I'm mr. beat I'm not the President of the United States this dude is he makes up the executive branch of the American government the branch that carries out or enforces the laws that the legislative branch makes and the judicial branch interprets but it's not just him it's his vice president who is currently this dude but it's not just these two dudes in fact there's a huge team working with them it's commonly referred to as the cabinet in this video I will explain the purpose and history of the cabinet so let's start with the Constitution Article 2 section 2 says the president gets some help he or she doesn't have to do the job alone the cabinet's official role is to give the president advice based on their expertise the Constitution actually doesn't say anything explicitly about a cabinet the word cabinet comes from the Italian word cabinet though which means a small private room you know a place to talk about important stuff without interruptions the first president to use the term was James Madison who called his meetings quote the president's cabinet over the years as the country has grown the cabinet has grown George Washington the first president and still my favorite one by the way held the first cabinet meeting on February 25th 1793 he had just four department heads there his secretary of states Thomas Jefferson Secretary of the Treasury Alexander Hamilton Secretary of War Henry Knox and Attorney General Edmund Randolph yeah Jefferson and Hamilton spent much of the meeting fighting over the creation of a National Bank today the meetings are bigger the cabinet officially includes the heads of fifteen executive departments so what the heck are these cabinet members in charge of well a lot the secretary of states who is currently Rex Tillerson mostly deals with foreign policy Tillerson presides over the State Department which employs around 69 thousand people and has a 2017 budget of over fifty billion dollars the secretary of the Treasury who is currently Steve minutia is the president's chief economic adviser although the position used to oversee Feder law enforcement agencies until 2003 the Department of the Treasury employs over 86,000 people and has a 2017 budget of over thirteen point three billion dollars the Secretary of War is now called the Secretary of Defense I guess that sounds less aggressive and more like we're all about peace and love man anyway that changed in 1947 the Secretary of Defense who is currently James Madison charge of well you know defense more specifically command and control and the carrying out of missions the Department of Defense is the largest department by far it employs over two point eight seven million people and as 2017 budget is over five hundred and eighty two point seven billion dollars the Attorney General currently jeff Sessions is the chief law enforcement officer and highest lawyer of the federal government sessions heads the Department of Justice which employs over 113 thousand people and it's 2017 budget is over twenty nine billion dollars the u.s. created the Department of the Interior on March 3rd 18-49 today the Secretary of the Interior is Ryan Zinke he and his department are responsible for maintaining and conserving most federal lands and natural resources and currently employs over 70,000 people with an annual budget in 2017 of thirteen point four billion dollars on May 15th 1862 Abraham Lincoln created what is today called the department of agriculture today the Secretary of Agriculture is sonny Perdue and he and his department are responsible for carrying out federal laws relating to farming forestry and food hey I like food the department has around one hundred and six thousand employees in its 2017 budget is over one hundred and fifty 1 billion dollars on Valentine's Day 1903 the u.s. created what is today called the Department of Commerce which is all about looking for ways to grow the American economy today it's led by the Secretary of Commerce Wilbur Ross his department employs around 44,000 people and it's 2017 budget is 9.8 billion dollars on March 5th 1913 the last day of his presidency William Howard Taft created the Department of Labor which is all about finding ways to help workers seeking work and those seeking away out of work headed by the Secretary of Labor who is today Alex a Costa the Department employs more than 17,000 people and as 2017 budget is over twelve point eight billion dollars in 1933 Frances Perkins became the Secretary of Labor and the first woman to ever serve in the cabinet the u.s. established the Federal Security Agency on July 1st 1939 that morphed into the Department of Health Education and Welfare on April 11th 1953 but today is called the Department of Health and Human Services currently headed by Eric Hagen the department promotes policy that focuses on the health of Americans and recently gained a lot of power after Obamacare went into effect it currently employs around 80,000 people in his 2017 budget is 1.2 billion dollars on September 9th 1965 President Lyndon Johnson created the Department of Housing and Urban Development as part of his Great Society initiative its mission is to help Americans get quality affordable housing but it is also used to coordinate disaster response across the country currently headed by Ben Carson the department employs over 8400 people and as 2017 budget is over 60 billion dollars Congress created the Department of Transportation on October 15 1966 to help provide the country with a safe and efficient transportation network currently headed by Elaine Chao the department employs over 58,000 people and as 2017 budget is over ninety 8.1 billion dollars it's three agencies of government when I get there that are gone commerce education and the what's the third one there let's see the third agency of government I would I would do away with the education the Commerce and let's see I can't the third one I can't sorry oops well he couldn't remember the name of the department but I bet he remembers it now he's currently in charge of it this dude is Rick Perry the Secretary of Energy and head of the Department of Energy which is in charge of the country's nuclear weapons program and nuclear reaction production for the Navy it also aids the country's energy needs whether it be through energy conservation or research or waste disposal the u.s. founded the department on August 4th 1977 it's 2017 budget was over 32 billion dollars and it employs more than 160,000 people the u.s. created the Department of Education on October 17 1979 currently headed by Betsy DeVos its main purpose is to manage and coordinate federal assistance to education but it also collects data on the country's schools and enforces federal educational laws it employs more than 4,400 people and it's 2017 budget is more than two hundred and nine billion dollars yeah that's a lot of student loans and grants for college while the US has provided benefits to its veterans dating back to the Revolutionary War it didn't create what's now called the Department of Veterans Affairs until 1930 and didn't become cabinet level until 1989 the current Secretary of Veterans Affairs is David Shulkin and the department's main job is to provide essential services to American veterans its 2017 budget is more than 182 billion dollars and it employs more than three hundred and seventy-seven thousand people and last but certainly not least is the Department of Homeland Security created in the aftermath of 9/11 on November 25th 2002 sure it's all about keeping America safe but more specifically there focuses anti-terrorism border security Immigration and Customs cyber security and disaster prevention and response after taking on FEMA the newest cabinet member it is also the third largest with a 2017 budget of more than forty point six billion dollars and over 240,000 employees the current Secretary of Homeland Security is Kearse gen Nielsen pending Senate approval that is all 15 department heads are in the line of succession meaning that if the president vice-president Speaker of the House and the president por tempore of the US Senate all died these folks would be next up to take the president's spot that's why Kiefer Sutherland became president at one time even though he was just the Secretary of Housing and Urban Development wait a second was that real life no yeah I'm pretty sure that's just a TV show come to think of it the president nominates the department heads and presents them to the Senate to be approved by a simple majority aka 51 of the 100 senators approved the vice president doesn't need Senate approval as he or she is elected but neither does the White House chief of staff who is basically the president's personal assistant because the chief of staff manages the president's schedule and manages the White House staff he or she is often seen as a gatekeeper of sorts the chief of staff actually isn't technically a part of the cabinet though he or she is what we call a cabinet-level official cabinet-level officials attend cabinet meetings but are not official cabinet members it includes the Trade Representative Director of National Intelligence ambassador to the United Nations the OMB director the CIA director of the EPA Administrator and SBA administrator you're all fired all four of fire go home cabinet members except the vice-president can be fired by the president fairly easily yeah the current president probably has made that quite evidence all cabinet members are subject to impeachment by the House of Representatives if they act up now here's the thing I haven't even got to the individual federal agencies that both fall under the umbrella of the department's or our independent agencies you know like the FBI CIA Federal Trade Commission Social Security Administration National Park Service Corporation for Public Broadcasting NASA and many others I am sure you have also heard of for the most part they are all part of the executive branch as well how many federal agencies are there well I had a really hard time figuring this out I honestly don't think anyone really knows there might be 430 according to one source I found or there might just be 115 according to the administrative conference of the United States which recently printed quote there is no authoritative list of government agencies unquote we do know that there are approximately 4 million people who work for the federal government probably maybe that number is not for sure either there's also all the state and local workers who get federal aid not to mention the millions of contractors who also work for the federal government the bottom line is the executive branch of government is huge when I see diagrams and government textbooks that look like this I just work chuckle that's ridiculous it's not just the president and his cabinet we're talking about a huge team of people that work underneath them millions of employees hundreds of billions of dollars the cabinet has a lot of power and they do a lot to help run this country they are a force to be reckoned with thanks to Ian for suggesting that I make a video about the president's cabinet ian is a longtime and loyal supporter of the channel on patreon and he's just a really smart young man who gives me hope for the future so thank you in thank you for watching and I will see you next Friday thanks ravit for creating this great video now this video only included the departments that were actually created there are actually many departments that were scheduled to be created but never were so if that interests you comment in the description because I've actually considered making a video about this topic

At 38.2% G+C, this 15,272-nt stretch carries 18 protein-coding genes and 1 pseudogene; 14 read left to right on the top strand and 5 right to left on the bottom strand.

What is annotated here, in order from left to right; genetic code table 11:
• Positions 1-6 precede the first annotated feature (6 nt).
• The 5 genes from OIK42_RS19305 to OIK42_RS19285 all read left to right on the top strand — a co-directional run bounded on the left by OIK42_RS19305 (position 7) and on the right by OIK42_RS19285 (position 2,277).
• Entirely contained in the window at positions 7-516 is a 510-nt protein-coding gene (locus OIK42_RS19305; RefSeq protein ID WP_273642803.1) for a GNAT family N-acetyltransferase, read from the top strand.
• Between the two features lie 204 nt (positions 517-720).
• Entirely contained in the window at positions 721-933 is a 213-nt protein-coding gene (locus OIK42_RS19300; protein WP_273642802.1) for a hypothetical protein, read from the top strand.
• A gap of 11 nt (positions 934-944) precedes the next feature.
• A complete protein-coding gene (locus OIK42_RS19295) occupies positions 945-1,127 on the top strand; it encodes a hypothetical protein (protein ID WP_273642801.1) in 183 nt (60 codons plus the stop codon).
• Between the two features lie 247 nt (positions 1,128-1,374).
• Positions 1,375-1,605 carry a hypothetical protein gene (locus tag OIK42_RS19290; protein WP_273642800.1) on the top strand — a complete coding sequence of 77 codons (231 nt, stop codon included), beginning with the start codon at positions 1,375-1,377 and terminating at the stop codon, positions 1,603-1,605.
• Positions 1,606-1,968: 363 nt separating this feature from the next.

The 3 Branches of Government Explained